1) Programme entitled 'Summer 1940-Part Three: Occupation June 29th-July 5th' broadcast by Channel Television presented by Alastair Layzell. Talks about the effect the air raid had on the islanders, the fact that the air raid confirmed to the Germans fact that the islands were undefended, the population being in fear of more air raids, Philip Warder, who wroked for the Post Office, waiting for instructions to sever the cable between Jersey and England, the Guernsey Controlling Committee running island and Raymond Falla talking about his experiences, the landing of the Germans in Guernsey on June 30th and met by Ambrose Sherwill, proclamations being put up and anger at Raymond Falla because cows were on the runway at Guernsey Airport, July 1st the Germans invaded Jersey and dropped an ultimatum which was taken to the bailiff, it told that white flags had to put up, the States agreed to comply, an aeroplane landed at the Jersey Airport the next day and sent a message that the island was to be occupied fom 3pm that day when the bailiff, government secretary and attorney general met the Germans, Leslie Sinel went to cinema at The Forum and when he came out Germans were walking on the streets, the Germans soon looked at the essential services, at the Post Office Philip Warder was arrested for no reason and offered resistance for the rest of war by destroying letters sent to the commandant and the Evening Post came under the eyes of the german censor. First impressions of the german soldiers was them buying up of goods from shops. Jack Herbert took germans to the generating station at the airport and had to watch as Germans defused bombs left at the airport, tomato growers realised their income had stopped, the Controlling Committee took the glass houses over to plant other crops, Alderney was taken over and headquarters were established, July 4th a party crossed to Sark and met with Sybil Hathaway showing her respect but brought her list of orders. Captain Gussek was the first commandant and with him Coutanche worked out a proclamation for the local government to continue. Overall the Germans were friendly, morale was high and they believed the islands were a stepping stone to England. 2) A brief account of the German Occupation of Jersey from the BBC Schools Broadcast produced in Jersey by Joe Jackson and Graham Simms. Report on the origins and development of the second world war. July 1st 1940 occupation of Jersey begins. The responsibility for the island was on Sir Alexander Moncrieff Coutanche and the programme shows how he shouldered the burden. He remembers the arrival of the Germans and the affect it had on his position in the islands. Bob Le Sueur remembers the uncertainty and the speech by the bailiff in the Royal Square giving instructions to fly the white flag. Mrs Perkins remembers Germans bombing the harbour and their arrival with the orders received by the islanders. They remember Germans thinking they could get to London very easily, the introduction of a curfew, the surprise at the discipline of the Germans, the scarcity of money and schemes to raise some, the scarcity of food and improvisation with different ingredients. A poem written during the occupation about the scarcity of food is sung. After D-Day food supplies were cut off and after protests from the governments the red cross ship the SS Vega arrived. The liberation came with the arrival of the HMS Beagle and Coutanche got a message to go to the Pomme d'Or Hotel from where he was taken to the ship to witness the surrender. The programme looks at his life before and after the occupation and the award of his knighthood and peerage.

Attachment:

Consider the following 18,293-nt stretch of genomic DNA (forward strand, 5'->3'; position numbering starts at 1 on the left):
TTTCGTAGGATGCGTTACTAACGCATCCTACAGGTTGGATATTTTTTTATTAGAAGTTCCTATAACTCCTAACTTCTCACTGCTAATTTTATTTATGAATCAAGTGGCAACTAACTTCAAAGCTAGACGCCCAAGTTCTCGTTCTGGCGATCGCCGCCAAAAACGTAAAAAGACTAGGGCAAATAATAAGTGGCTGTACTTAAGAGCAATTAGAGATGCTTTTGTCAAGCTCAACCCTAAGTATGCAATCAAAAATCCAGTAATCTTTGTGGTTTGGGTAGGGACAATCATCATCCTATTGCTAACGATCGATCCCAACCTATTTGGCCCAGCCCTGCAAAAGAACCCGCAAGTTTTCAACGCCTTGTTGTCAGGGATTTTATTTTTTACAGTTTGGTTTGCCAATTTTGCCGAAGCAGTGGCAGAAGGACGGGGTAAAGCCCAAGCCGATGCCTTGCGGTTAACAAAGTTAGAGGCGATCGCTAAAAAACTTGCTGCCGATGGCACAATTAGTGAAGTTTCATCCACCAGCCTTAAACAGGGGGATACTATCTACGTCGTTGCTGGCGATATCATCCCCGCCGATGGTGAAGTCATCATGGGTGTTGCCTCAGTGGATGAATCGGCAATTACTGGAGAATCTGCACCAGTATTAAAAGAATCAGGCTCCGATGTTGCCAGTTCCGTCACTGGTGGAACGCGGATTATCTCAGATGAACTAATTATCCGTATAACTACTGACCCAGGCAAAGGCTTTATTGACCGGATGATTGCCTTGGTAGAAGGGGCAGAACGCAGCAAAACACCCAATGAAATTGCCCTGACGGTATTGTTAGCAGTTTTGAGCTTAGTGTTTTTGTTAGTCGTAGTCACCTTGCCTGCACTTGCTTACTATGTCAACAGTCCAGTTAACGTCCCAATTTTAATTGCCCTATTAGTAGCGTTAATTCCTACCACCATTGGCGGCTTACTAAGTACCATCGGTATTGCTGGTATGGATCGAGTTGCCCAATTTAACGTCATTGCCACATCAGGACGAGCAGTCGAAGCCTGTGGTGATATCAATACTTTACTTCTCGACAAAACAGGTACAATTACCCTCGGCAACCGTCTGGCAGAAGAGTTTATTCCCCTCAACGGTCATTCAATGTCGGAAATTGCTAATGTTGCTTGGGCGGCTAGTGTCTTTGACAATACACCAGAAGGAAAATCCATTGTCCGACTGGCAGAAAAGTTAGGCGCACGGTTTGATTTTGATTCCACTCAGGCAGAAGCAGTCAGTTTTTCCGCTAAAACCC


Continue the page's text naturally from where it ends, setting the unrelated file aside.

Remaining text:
Reference: L/D/25/L/58

Date: November 7th 1974 - July 3rd 1980

Autograph Book kept by Margaret Ginns, née Bouchere, during the German occupation and especially when she was a student nurse at the Jersey General Hospital, from August 1944 to May 1945. The book includes some personal items, the signatures of a crew member of HMS Beagle, Joe Jones; Theo Krausen, but added when he was 'discovered' at Batterie Lothringen, Noirmont in 1982; Newell Younggren, captured in his pyjamas by the Germans at Granville, 09/03/45; Armand Dubois, an American POW who was being treated for wounds at the Jersey General Hospital in August 1944, having been captured at St Malo; Captain C Hargreaves, No 20 Civil Affairs Unit; Captain Nichol; John Anderson, the UNRRA captured at Granville March dated 09/05/1945; Major Frank Sargent, RAOC, Force 135, during his visit to Jersey in 1980; Second Officer of the Vega; Peter Holt and Philip Congdon, RAF, added 27/04/1983; signatures from the anniversary of the liberation, May 1984; A Jansson, Captain of the Vega; Thomas Tait, ex US PC 564 revisiting Alderney in December 1986 and some german signatures including Willi Hagedorn from 1987.

Reference: L/D/25/M4/29

Date: 1944 - 1987

Souvenir newspaper titled Liberation! A Jersey Evening Post souvenir supplement commemorating the 40th anniversary of the end of the German Occupation of Jersey, May 9, 1945.

Reference: L/F/341/C/1

Date: May 3rd 1985 - May 3rd 1985

Magazine titled The 40th anniversary of the Liberation of Jersey: An historic souvenir of the Liberation of Jersey and programme of celebrations, May 6 - May 12, 1985. Edited by Rob Shipley.

Reference: L/F/341/C/2

Date: May 6th 1985 - May 12th 1985

Occupation Memories by Idrys Perry Buésnel [Idrys Noele Buesnel, formerly Perry, née Rodda].

Reference: L/F/448/A/1

Date: 2012 - 2012

Photocopy of a poster advertising the 'Vega' Draw in aid of the Red Cross Society - not dated

Reference: L/F/54/C/H/20

Date: 1944 - 1946

Department of Essential Commodities notices and articles re. forthcoming Red Cross supplies published in the Evening Post

Reference: M/05/1/1

Date: November 22nd 1944 - November 22nd 1944